01 February 2008
New Work and Pensions Secretary James Purnell has vowed to press ahead with the radical welfare reforms set out by former investment banker David Freud.
Freud's March 2007 report put forward proposals to contract out jobseeker and training services for long-term unemployed people to private and voluntary sector providers.
Although ministers at first enthusiastically endorsed the Freud report, there was an element of backtracking on some aspects of the proposals once Gordon Brown took over the premiership last summer.
However, the Department for Work and Pensions' interim commissioning strategy, published last November, confirmed that the government wanted the private sector to take on large, long-term employment service contracts.
Purnell this week suggested he aimed to continue this agenda and announced that Freud would be returning to the DWP as an adviser.
'We will follow through on David Freud's groundbreaking report on reforming the welfare system,' he told a conference of employers on January 28.
'That means using the best provider, whether they are from the private, public or voluntary sectors. I want to create an effective and growing market for these services – because we shouldn't be ideological about who provides the service, we should just work out who is best at providing it.'
A CBI spokesman told Public Finance that there was 'relief and pleasure' among business leaders that Purnell had taken over at the DWP.
The new secretary of state's 'nice words' were welcome, he said, but business was still awaiting further detail on how Freud's ideas would work in practice.
Unions, however, continued to protest at what they see as covert privatisation of jobseeking services. Public and Commercial Services union general secretary Mark Serwotka said: 'We have serious doubts about whether there is the capacity in the private and voluntary sector to deliver the government's proposals.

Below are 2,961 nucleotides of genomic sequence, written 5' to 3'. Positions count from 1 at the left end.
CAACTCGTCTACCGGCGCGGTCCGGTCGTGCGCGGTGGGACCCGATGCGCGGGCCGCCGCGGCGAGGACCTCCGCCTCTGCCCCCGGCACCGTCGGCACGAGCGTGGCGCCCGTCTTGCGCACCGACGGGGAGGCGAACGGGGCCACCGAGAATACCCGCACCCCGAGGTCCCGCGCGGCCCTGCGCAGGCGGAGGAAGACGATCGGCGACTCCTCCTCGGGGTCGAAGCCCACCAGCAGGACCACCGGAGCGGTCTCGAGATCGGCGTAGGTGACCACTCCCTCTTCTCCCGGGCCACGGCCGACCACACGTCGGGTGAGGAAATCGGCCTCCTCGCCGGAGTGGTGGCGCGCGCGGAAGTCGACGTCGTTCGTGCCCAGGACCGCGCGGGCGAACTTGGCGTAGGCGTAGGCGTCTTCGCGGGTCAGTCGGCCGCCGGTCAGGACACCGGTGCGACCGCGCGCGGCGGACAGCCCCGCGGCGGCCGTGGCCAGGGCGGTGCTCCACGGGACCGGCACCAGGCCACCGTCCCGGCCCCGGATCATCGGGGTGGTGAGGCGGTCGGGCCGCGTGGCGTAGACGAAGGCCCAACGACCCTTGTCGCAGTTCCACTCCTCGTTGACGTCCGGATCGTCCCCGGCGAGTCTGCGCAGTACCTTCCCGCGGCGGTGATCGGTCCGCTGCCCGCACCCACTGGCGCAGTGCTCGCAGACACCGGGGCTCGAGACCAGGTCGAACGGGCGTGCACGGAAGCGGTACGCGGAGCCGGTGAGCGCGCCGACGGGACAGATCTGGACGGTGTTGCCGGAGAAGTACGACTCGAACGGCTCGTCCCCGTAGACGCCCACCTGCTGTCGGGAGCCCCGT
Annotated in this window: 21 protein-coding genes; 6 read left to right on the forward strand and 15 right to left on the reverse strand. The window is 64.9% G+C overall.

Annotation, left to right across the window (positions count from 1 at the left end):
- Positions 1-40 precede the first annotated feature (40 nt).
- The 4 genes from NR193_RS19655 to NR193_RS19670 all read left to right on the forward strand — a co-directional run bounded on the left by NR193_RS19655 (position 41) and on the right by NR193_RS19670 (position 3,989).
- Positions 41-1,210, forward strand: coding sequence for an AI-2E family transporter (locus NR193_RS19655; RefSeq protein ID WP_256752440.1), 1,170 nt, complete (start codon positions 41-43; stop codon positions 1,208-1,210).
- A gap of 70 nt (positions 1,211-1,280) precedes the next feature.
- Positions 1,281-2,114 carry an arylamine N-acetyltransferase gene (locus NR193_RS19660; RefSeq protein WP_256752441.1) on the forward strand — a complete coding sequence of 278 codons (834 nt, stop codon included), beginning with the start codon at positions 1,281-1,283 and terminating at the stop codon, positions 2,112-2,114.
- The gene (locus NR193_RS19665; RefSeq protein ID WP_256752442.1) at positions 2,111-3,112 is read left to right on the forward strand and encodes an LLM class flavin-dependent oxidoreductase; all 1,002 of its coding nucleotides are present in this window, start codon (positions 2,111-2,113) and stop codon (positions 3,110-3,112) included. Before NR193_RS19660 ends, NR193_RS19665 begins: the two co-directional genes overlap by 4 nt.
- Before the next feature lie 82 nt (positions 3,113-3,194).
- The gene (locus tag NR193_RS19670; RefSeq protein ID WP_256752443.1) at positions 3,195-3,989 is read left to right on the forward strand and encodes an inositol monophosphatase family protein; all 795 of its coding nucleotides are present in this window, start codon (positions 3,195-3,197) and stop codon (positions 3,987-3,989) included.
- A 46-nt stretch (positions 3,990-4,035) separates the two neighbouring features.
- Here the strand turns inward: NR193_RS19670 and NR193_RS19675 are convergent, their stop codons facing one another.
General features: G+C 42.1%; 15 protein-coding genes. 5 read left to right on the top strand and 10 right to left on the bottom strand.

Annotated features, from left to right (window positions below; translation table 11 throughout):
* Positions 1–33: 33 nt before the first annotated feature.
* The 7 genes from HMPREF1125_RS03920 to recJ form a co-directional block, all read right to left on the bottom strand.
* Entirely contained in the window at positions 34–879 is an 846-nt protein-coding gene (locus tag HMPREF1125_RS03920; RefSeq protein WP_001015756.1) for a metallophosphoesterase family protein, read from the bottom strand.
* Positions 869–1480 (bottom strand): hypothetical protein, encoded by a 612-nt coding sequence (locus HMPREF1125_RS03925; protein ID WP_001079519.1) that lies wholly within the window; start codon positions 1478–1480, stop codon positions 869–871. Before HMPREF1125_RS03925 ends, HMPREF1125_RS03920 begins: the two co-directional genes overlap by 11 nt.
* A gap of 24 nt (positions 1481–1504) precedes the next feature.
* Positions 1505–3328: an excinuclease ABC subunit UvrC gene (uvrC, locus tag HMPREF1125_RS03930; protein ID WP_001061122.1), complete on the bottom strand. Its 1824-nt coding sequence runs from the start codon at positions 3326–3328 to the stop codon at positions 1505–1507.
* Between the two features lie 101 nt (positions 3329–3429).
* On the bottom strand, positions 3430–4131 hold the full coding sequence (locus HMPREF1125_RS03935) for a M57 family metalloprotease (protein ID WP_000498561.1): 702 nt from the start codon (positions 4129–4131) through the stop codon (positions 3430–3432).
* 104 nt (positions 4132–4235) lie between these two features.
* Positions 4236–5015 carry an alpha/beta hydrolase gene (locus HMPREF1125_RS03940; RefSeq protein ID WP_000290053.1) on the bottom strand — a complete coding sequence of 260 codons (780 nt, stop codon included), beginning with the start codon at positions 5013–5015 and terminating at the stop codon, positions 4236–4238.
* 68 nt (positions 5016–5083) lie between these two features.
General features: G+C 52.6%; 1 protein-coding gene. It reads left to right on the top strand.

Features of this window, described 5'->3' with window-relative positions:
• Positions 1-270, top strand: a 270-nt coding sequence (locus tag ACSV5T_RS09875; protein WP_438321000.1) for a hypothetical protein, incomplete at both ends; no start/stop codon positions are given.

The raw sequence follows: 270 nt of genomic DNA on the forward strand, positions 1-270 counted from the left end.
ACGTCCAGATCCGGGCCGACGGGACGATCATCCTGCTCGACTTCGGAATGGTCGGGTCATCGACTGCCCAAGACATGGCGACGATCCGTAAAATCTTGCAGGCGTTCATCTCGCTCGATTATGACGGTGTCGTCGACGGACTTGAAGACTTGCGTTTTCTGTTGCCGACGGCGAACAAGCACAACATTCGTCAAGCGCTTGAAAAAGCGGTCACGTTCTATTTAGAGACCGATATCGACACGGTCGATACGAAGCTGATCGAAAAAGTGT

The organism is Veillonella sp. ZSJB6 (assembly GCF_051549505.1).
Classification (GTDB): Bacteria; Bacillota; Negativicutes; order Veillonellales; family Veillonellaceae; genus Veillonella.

'Rather than resurrecting plans it had previously appeared to discount, the government should look to its own workforce in providing the personalised help that the long-term unemployed need.'
Purnell, together with Brown and John Denham, the innovation, universities and skills secretary, launched Ready to work, skilled for work: unlocking Britain's talent, a report that showed how business and government can work together to deliver a highly skilled workforce and prosperous economy.
An expansion of the apprenticeship programme was also announced. By 2020, the government wants employers of all kinds offering 250,000 apprenticeships each year.
Denham said he wanted apprenticeships to become a 'mainstream option' for young people.
But a review of current apprenticeship provision revealed that the public sector continues to lag behind. It directly employs around 20% of the national workforce, but provides fewer than 10% of apprenticeship places.